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Six terrorist plotters who were imprisoned along with London Bridge terrorist Usman Khan, in the year 2012, are back on the streets. The news came to light recently, which leaves out only two out of the nine jihadists—one is still in prison, while another terrorist is facing a conviction for a further terror plot. Khan was shot dead by the police on Friday after going on a rampage which led to two being killed and three were injured.

At the trial in 2012, Woolwich Crown Court witnessed how the nine jihadists had strategized an al-Qaeda-style attack to explode a bomb at the London Stock Exchange. The investigation also unraveled a hand-written target list at one of the plotters' homes, which mentioned full addresses of the Dean of St Paul's Cathedral, Boris Johnson who was then-Mayor of London, two rabbis, and the US Embassy in London. It was learned that the group shared close links to radical preacher Anjem Choudary.

What needs to be noted is that three out of the nine— Khan, Mohammad Shahjahan, and Nazam Hussein had received infinite prison terms initially, which were revoked after the jihadists won an appeal in the year 2013. This changed their tenure to fixed sentences.

It has been learned that the reason behind the allowance of their appeal could be attributed to “being wrongly characterized” as more dangerous as compared to their counterparts.

Mohammed Moksudur Choudhury is the only terrorist from the pack to remain behind bars as four others have been released, whilst another plotter Mohibur Rahman was jailed in the year 2017 for plotting a “Lee-Rigby style” attack again the police/ military.

While the reason behind the release hasn’t been divulged, the term served in custody by the nine jihadists behind the bars were taken into consideration. Prosecutor Andrew Edis QC enthused that the nine jihadists had 'decided that ultimately they would be responsible for very serious acts of terrorism'.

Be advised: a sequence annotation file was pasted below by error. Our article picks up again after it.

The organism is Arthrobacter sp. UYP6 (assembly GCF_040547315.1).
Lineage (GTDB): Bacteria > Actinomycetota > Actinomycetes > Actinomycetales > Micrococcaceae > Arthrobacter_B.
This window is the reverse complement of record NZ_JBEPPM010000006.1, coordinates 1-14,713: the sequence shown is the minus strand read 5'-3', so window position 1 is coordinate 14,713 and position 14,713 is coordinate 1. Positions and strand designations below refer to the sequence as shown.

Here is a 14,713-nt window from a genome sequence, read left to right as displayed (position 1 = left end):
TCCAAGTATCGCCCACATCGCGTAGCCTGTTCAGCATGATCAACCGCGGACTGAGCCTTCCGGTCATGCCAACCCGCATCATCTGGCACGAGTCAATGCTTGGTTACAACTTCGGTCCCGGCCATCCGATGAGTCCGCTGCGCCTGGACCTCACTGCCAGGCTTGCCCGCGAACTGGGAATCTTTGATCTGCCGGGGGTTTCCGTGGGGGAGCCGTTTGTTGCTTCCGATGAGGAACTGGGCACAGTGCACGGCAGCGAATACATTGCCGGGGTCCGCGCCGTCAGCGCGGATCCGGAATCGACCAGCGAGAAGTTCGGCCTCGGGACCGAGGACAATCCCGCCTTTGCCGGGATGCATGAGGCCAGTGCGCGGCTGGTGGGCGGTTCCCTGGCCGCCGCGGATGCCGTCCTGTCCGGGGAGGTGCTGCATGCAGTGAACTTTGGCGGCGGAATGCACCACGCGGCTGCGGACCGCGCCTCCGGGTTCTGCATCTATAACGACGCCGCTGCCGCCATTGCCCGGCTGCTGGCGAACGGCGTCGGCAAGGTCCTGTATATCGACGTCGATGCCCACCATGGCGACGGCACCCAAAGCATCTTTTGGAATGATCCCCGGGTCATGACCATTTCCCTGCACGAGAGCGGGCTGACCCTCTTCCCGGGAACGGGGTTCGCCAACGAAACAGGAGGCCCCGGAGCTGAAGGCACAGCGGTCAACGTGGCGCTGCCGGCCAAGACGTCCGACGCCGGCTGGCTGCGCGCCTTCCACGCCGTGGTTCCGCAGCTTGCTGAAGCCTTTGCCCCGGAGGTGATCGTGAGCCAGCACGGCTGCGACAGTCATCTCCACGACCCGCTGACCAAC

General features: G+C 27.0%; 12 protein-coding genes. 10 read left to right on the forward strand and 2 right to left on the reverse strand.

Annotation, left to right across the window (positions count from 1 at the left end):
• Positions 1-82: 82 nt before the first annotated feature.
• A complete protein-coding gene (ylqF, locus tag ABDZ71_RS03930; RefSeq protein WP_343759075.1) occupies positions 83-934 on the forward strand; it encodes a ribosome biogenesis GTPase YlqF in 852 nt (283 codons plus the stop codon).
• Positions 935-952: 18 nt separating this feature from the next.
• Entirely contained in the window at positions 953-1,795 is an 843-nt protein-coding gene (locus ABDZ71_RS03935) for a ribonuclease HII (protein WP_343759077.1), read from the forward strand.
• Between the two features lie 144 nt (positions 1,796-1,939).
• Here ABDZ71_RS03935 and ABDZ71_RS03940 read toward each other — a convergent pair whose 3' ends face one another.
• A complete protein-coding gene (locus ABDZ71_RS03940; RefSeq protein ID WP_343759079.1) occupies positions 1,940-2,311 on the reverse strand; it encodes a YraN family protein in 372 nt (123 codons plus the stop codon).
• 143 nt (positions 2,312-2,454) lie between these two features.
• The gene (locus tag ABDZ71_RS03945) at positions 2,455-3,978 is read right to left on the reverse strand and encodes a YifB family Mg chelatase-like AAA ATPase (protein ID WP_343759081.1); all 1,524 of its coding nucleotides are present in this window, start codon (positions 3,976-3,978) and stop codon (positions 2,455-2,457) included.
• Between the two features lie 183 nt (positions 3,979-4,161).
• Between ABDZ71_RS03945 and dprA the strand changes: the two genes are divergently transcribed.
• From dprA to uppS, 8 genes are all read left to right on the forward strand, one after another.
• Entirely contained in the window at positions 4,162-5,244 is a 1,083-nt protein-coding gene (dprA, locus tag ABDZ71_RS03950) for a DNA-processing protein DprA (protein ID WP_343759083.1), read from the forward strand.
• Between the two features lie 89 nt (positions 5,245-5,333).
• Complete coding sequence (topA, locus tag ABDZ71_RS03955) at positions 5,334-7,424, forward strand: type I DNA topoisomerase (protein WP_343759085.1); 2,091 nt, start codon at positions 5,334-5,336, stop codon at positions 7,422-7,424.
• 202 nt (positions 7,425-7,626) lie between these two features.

Passing the sentence on February 9, 2012, Mr. Justice Wilkie, termed the plot as a 'serious, long-term venture in terrorism' that could've led to irreversible atrocities in Britain.

In 2013, the Court of Appeal handed different terms to the Jihadists— Shahjahan to 17 years and eight months and Khan and Hussain to 16 years, along with five-year extended license periods. Yet, when Khan was released in December 2018, he committed the London Bridge atrocity.

The Parole Board has maintained that it had played no role in Khan's early release. As per a report, The UK head of counter-terrorism policing, Neil Basu, stated that he believed Khan had complied with an 'extensive list of license conditions' following his early release.

The attack has now pushed the Ministry of Justice to review the license conditions of the 74 convicted terrorists.

Prime Minister Boris Johnson claimed that the attack would’ve been prevented if the early release hadn’t occurred. “What I have seen over the last 24 hours has made me angry - it's absolutely clear that we can't carry on with the failed approaches of the past,” said Johnson.

“If you are convicted of a serious terrorist offense, there should be a mandatory minimum sentence of 14 years - and some should never be released,” he added. He further implied that adequate measures will be taken to ensure that perpetrators of a terrorist offense will not be freed easily.

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